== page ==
Results showed that, when compared to those who took the placebo, participants who took acetaminophen rated the noise blasts as less unpleasant for themselves – and also thought they would be less unpleasant for others.
“Acetaminophen reduced the pain they felt, but it also reduced their empathy for others who were experiencing the same noise blasts,” Mischkowski said.
In another part of the experiment, participants met and socialized with each other briefly. 

Each participant then watched, alone, an online game that purportedly involved three of the people they just met. (The other participants weren’t actually involved).

In the “game,” two of the people the participants had met excluded the third person from the activity.

Participants were then asked to rate how much pain and hurt feelings the students in the game felt, including the one who was excluded.
Results showed that people who took acetaminophen rated the pain and hurt feelings of the excluded student as being not as severe as did the participants who took the placebo.

“In this case, the participants had the chance to empathize with the suffering of someone who they thought was going through a socially painful experience,” Way said.

“Still, those who took acetaminophen showed a reduction in empathy. They weren’t as concerned about the rejected person’s hurt feelings.”
While these results had not been seen before, they make sense in the light of previous research, Way said.

A 2004 study scanned the brains of people as they were experiencing pain and while they were imagining other people feeling the same pain. Those results showed that the same part of the brain was activated in both cases.

“In light of those results, it is understandable why using Tylenol to reduce your pain may also reduce your ability to feel other people’s pain as well,” he said.

The researchers are continuing to study how acetaminophen may affect people’s emotions and behavior, Way said. They are also beginning to study another common pain reliever – ibuprofen – to see if it has similar results.

The study was supported in part by a grant from the National Center for Advancing Translational Sciences.

Thursday, April 21, 2016

The 6 Elements of an Effective Apology, According to Science

“Acknowledgment of responsibility” is most important

Newswise. April 21, 2016– There are six components to an apology – and the more of them you include when you say you’re sorry, the more effective your apology will be, according to new research.

But if you’re pressed for time or space, there are two elements that are the most critical to having your apology accepted.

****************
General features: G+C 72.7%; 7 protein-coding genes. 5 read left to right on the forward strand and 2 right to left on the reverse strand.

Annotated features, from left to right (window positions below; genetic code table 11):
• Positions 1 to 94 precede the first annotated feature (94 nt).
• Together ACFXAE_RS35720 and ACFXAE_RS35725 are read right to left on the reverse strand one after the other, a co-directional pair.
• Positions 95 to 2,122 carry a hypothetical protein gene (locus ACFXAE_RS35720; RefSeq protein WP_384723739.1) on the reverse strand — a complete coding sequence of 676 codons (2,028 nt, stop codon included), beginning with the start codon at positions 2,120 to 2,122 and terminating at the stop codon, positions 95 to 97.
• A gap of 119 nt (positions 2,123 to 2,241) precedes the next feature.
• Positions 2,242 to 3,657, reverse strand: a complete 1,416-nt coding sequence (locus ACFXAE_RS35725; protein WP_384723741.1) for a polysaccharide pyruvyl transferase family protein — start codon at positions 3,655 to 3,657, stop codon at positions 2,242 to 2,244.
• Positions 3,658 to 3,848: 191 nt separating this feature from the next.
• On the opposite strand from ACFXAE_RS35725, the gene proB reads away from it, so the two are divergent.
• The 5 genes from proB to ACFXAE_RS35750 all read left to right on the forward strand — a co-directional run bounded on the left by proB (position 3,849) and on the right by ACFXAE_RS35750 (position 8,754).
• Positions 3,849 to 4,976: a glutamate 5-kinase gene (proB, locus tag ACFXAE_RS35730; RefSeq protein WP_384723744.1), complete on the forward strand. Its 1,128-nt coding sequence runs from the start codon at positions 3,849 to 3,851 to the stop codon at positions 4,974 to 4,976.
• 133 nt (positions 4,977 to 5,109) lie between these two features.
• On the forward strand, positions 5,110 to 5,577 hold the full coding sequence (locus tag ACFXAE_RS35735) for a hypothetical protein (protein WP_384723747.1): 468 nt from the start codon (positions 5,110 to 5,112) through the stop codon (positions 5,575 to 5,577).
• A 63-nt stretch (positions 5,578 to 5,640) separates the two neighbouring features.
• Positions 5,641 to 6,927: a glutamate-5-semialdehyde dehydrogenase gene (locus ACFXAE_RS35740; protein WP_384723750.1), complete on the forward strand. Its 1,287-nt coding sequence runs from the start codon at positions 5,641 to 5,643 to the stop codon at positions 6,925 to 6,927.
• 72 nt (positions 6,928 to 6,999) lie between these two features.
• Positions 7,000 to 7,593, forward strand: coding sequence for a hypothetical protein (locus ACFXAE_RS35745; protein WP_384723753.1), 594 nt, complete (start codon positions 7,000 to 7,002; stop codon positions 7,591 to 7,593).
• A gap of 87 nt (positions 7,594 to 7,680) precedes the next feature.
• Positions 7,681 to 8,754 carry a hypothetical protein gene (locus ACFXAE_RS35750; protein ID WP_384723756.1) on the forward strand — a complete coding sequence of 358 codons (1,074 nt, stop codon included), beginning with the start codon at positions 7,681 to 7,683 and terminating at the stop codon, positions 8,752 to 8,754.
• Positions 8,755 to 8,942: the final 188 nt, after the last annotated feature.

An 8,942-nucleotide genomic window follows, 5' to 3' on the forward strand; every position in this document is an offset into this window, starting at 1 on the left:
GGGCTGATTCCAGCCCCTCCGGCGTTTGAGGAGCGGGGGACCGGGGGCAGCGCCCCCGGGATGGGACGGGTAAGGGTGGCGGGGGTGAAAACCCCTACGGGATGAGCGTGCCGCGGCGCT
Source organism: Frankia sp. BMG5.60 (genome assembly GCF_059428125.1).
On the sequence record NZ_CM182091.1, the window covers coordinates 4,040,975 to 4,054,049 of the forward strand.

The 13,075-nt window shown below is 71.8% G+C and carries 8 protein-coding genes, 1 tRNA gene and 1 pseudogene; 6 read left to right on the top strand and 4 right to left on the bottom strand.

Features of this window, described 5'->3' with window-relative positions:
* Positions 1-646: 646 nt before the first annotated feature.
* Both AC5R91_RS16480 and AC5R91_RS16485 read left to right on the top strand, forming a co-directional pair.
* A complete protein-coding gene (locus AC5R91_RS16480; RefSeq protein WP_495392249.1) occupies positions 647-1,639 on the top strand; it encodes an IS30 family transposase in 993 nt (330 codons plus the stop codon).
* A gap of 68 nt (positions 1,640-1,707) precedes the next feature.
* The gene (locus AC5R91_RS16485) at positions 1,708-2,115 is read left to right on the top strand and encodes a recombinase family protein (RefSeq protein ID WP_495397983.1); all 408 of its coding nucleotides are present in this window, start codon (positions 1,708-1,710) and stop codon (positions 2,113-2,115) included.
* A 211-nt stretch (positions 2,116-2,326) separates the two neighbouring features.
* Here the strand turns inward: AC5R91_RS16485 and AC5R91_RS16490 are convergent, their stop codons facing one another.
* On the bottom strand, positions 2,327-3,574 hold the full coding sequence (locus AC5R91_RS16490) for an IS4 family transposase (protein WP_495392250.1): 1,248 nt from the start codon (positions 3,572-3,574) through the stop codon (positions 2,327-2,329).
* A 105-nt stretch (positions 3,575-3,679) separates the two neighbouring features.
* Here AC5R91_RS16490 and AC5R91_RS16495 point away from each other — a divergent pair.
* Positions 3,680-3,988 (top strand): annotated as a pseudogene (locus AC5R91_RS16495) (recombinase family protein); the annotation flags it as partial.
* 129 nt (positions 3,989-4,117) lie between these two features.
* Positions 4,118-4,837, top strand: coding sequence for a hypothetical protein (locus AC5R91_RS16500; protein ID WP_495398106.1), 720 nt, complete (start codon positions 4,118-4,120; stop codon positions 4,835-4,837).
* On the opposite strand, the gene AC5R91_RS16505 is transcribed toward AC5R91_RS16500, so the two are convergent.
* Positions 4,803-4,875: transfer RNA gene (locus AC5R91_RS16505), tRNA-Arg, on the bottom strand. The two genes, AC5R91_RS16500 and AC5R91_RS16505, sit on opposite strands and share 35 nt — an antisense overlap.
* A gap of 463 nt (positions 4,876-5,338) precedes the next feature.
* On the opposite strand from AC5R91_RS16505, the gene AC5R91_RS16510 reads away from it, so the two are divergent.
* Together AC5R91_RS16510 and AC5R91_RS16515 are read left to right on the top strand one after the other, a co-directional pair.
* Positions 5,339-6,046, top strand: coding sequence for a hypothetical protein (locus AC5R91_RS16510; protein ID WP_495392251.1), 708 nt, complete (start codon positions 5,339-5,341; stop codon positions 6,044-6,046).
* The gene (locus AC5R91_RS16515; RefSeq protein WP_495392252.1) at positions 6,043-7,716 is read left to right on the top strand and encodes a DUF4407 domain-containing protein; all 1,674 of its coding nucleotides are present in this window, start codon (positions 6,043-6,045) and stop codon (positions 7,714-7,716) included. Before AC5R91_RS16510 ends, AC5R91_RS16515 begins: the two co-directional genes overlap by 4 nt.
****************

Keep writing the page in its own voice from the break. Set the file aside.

“Apologies really do work, but you should make sure you hit as many of the six key components as possible,” said Roy Lewicki, lead author of the study and professor emeritus of management and human resources at The Ohio State University’s Fisher College of Business.

In two separate experiments, Lewicki and his co-authors tested how 755 people reacted to apologies containing anywhere from one to all six of these elements:

1.     Expression of regret
2. Explanation of what went wrong
3. Acknowledgment of responsibility
4. Declaration of repentance
5. Offer of repair
6. Request for forgiveness
The research is published in the May 2016 issue of the journal Negotiation and Conflict Management Research. Lewicki’s co-authors were Robert Lount, associate professor of management and human resources at Ohio State, and Beth Polin of Eastern Kentucky University.

While the best apologies contained all six elements, not all of these components are equal, the study found.

“Our findings showed that the most important component is an acknowledgement of responsibility. Say it is your fault, that you made a mistake,” Lewicki said.

The second most important element was an offer of repair.

“One concern about apologies is that talk is cheap. But by saying, ‘I’ll fix what is wrong,’ you’re committing to take action to undo the damage,” he said.

The next three elements were essentially tied for third in effectiveness: expression of regret, explanation of what went wrong and declaration of repentance.

The least effective element of an apology is a request for forgiveness. “That’s the one you can leave out if you have to,” Lewicki said.

The first study involved 333 adults recruited online through Amazon’s MTURK program. All the participants read a scenario in which they were the manager of an accounting department that was hiring a new employee.

At a previous job, the potential employee had filed an incorrect tax return that understated a client’s capital gains income. When confronted about the issue, the job candidate apologized.

The participants were told that the apology contained one, three or all six of the apology components. They were then asked to rate on a scale of 1 (not at all) to 5 (very) how effective, credible and adequate the apology statement would be.

The second study included 422 undergraduate students. The students read the same scenario as in the first study, but instead of being told which components the apology contained, they read an actual apology that included anywhere from one to six statements based on the six elements.

For example, for acknowledgment of responsibility, the apology statement read “I was wrong in what I did, and I accepted responsibility for my actions.”